From February to March, the state of Iowa experienced an over 5 million dollar increase in liquor sales alone! These numbers did not include beer and wine. Just liquor. One would reasonably ask, what were the total liquor sales for March of 2019?! Great question. The answer is a measly $24,982,728.36 in liquor sales in March of 2019. That means, do the math, March of 2020 saw an increase of $6,228,004.75 in liquor sales than 2019.
So what about crime? If alcohol sales and presumably, consumption, were up by millions of dollars, shouldn’t crime be on the rise as well? GRL Law’s incoming calls for legal assistance in the criminal defense and drunk driving defense arenas slowed considerably beginning in the middle of March. If people were drinking more than ever, why were the GRL Law criminal and drunk driving defense divisions not being inundated with calls from individuals needing our help? Were our phones disconnected? Was the website down? Were our marketing efforts sub-par? Were we oblivious to reality?
We struck out to find answers to this confounding conundrum. After all, the phones were quiet and we were cooped up in our houses with all extracurricular activities canceled for the foreseeable future. We had some extra time on our hands. In doing our research we received some awesome assistance from our friends at the Justice Data Warehouse. The Justice Data Warehouse is a crucial services provided by the Iowa Department of Human Rights that compiles statistics related to criminal charges filed throughout the state of Iowa. They were kind enough to share some of their recent research with us. Surprisingly, their data revealed that while alcohol sales may be through the roof, reported crime is down. Considerably!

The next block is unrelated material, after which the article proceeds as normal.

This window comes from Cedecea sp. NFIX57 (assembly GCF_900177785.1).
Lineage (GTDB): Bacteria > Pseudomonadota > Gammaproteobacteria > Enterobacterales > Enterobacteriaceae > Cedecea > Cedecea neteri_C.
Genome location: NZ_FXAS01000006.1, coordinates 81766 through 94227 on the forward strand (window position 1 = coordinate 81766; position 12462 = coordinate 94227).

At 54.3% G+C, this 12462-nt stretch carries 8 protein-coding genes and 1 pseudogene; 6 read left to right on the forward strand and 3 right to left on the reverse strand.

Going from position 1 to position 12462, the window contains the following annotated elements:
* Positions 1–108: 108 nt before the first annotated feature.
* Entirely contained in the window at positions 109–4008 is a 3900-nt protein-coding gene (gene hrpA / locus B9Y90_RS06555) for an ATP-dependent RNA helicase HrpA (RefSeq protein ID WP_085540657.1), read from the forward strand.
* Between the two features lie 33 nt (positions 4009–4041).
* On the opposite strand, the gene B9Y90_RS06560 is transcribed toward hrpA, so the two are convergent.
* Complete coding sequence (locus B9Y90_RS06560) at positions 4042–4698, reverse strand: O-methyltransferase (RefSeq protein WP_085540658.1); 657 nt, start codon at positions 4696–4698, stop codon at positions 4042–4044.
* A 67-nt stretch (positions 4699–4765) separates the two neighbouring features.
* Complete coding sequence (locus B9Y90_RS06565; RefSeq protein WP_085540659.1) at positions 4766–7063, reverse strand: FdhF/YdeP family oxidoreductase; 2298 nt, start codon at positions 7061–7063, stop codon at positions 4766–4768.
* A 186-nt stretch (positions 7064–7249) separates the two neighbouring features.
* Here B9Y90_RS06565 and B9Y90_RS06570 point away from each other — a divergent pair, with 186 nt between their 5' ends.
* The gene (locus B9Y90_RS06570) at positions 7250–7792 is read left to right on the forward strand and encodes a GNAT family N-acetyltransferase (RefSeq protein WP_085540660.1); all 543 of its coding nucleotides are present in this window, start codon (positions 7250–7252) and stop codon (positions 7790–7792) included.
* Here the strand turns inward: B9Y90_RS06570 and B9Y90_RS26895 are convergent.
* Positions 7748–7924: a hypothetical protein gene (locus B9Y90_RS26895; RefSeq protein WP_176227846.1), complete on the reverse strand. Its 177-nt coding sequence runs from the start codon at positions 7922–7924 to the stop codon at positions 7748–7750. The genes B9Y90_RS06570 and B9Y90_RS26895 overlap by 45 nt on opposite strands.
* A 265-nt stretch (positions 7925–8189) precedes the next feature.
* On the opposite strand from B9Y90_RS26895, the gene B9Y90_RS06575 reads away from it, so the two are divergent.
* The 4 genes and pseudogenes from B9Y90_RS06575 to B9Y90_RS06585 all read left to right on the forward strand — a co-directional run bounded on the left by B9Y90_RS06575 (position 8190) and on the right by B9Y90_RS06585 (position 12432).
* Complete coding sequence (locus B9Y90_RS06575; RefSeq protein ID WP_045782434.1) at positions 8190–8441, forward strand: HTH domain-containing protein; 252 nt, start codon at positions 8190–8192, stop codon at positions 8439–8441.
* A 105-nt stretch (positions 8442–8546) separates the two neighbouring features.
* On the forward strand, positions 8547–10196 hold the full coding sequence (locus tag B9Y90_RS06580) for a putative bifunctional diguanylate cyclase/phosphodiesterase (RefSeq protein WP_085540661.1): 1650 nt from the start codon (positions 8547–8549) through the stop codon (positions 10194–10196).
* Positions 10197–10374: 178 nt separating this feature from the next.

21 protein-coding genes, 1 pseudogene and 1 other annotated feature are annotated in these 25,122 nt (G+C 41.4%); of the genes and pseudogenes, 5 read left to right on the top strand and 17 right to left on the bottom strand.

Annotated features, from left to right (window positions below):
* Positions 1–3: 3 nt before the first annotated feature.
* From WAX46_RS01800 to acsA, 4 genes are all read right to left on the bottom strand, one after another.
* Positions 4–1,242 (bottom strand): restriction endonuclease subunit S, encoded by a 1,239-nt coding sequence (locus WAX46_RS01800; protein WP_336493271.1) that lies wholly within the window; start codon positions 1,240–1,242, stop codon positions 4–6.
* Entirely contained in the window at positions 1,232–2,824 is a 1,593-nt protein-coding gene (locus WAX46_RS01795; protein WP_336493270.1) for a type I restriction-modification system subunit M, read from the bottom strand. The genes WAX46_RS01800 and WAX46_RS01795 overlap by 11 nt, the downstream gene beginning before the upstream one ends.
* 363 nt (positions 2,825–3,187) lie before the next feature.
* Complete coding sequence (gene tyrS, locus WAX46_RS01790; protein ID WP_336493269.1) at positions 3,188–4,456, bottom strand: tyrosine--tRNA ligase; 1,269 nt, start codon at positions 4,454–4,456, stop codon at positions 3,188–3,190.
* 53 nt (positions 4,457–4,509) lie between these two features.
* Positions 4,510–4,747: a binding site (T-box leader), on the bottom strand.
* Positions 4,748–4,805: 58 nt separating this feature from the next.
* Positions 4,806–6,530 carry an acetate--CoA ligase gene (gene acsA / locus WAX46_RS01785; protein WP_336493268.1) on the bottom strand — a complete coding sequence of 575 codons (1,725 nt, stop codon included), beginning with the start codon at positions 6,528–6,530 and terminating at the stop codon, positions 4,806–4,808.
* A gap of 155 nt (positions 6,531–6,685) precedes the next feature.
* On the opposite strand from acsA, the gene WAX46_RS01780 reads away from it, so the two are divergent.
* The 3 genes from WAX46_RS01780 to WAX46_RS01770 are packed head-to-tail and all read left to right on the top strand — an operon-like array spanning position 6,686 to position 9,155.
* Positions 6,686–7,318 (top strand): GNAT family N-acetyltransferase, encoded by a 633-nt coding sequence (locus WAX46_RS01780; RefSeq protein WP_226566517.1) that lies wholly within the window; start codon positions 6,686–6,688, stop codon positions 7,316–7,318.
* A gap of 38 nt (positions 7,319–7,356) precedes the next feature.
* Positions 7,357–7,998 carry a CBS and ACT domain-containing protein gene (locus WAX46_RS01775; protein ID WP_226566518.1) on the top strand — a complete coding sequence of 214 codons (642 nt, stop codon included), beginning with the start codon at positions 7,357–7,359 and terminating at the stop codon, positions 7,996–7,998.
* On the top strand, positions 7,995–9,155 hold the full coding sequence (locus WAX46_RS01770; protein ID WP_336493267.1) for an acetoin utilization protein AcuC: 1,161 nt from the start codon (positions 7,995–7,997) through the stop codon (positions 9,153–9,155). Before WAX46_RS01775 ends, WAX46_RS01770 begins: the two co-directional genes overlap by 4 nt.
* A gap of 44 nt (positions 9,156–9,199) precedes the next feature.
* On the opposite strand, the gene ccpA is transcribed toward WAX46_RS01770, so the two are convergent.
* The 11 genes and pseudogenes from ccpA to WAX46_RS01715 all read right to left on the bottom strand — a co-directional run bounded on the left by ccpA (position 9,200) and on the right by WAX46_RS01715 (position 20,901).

As can be seen from the chart criminal complaint filings dropped from 6,896 for the two-week period of March 3rd through March 16th, to only 4,197 during the two week period of March 17 through March 30th. Traffic citations also fell considerably during those same time frames, down from 15,630 to 6,587. Operating While Intoxicates offenses, GRL Law’s specialty, dropped from 1,585 to 402! What shocked us, understanding the increased alcohol consumption and time spent at home with spouses and significant others, even Domestic Assault filings decreased from 302 to 198. We are calling this the Coronavirus Anomaly.
The cause or causes of this anomaly could be a result of a number of factors. Obviously travel has considerably decreased so opportunities for law enforcement to have contact with motorists for traffic related offenses have also decreased. Bars and restaurants are closed so the temptation to drive home after having one too many no longer exists. Drinking to a point of intoxication occurs at home with nowhere else to go. With social interaction being significantly reduced, people are not around each other as much so the opportunity for failures of impulse control during social interactions are also minimized.
One theory that is concerning is that crimes are still occurring but are not being identified or reported due to the reduction in social interaction. Take for example, sexual assaults, domestic abuse and child abuse. A significant portion of those offenses are reported not by the actual victim but by friends, family members or mandatory reporters that have contact with the victims outside of their home environment. KCCI new recently published a story reporting that child abuse calls are down 60% in Central Iowa. Schools are closed. For some children, school is their safe haven. Without teachers and school staff identifying and intervening in abusive home lives, these reports are simply not being made. This is undoubtedly a significant concern.
The truth likely exists in a combination of all of these factors. What remains to be seen is how these statistics will trend as the weeks drag on. GRL Law will be following these statistics closely so feel free to check back in. In the meantime GRL Law is open, active and standing by to help in any way we can. Cheers and stay healthy Iowa!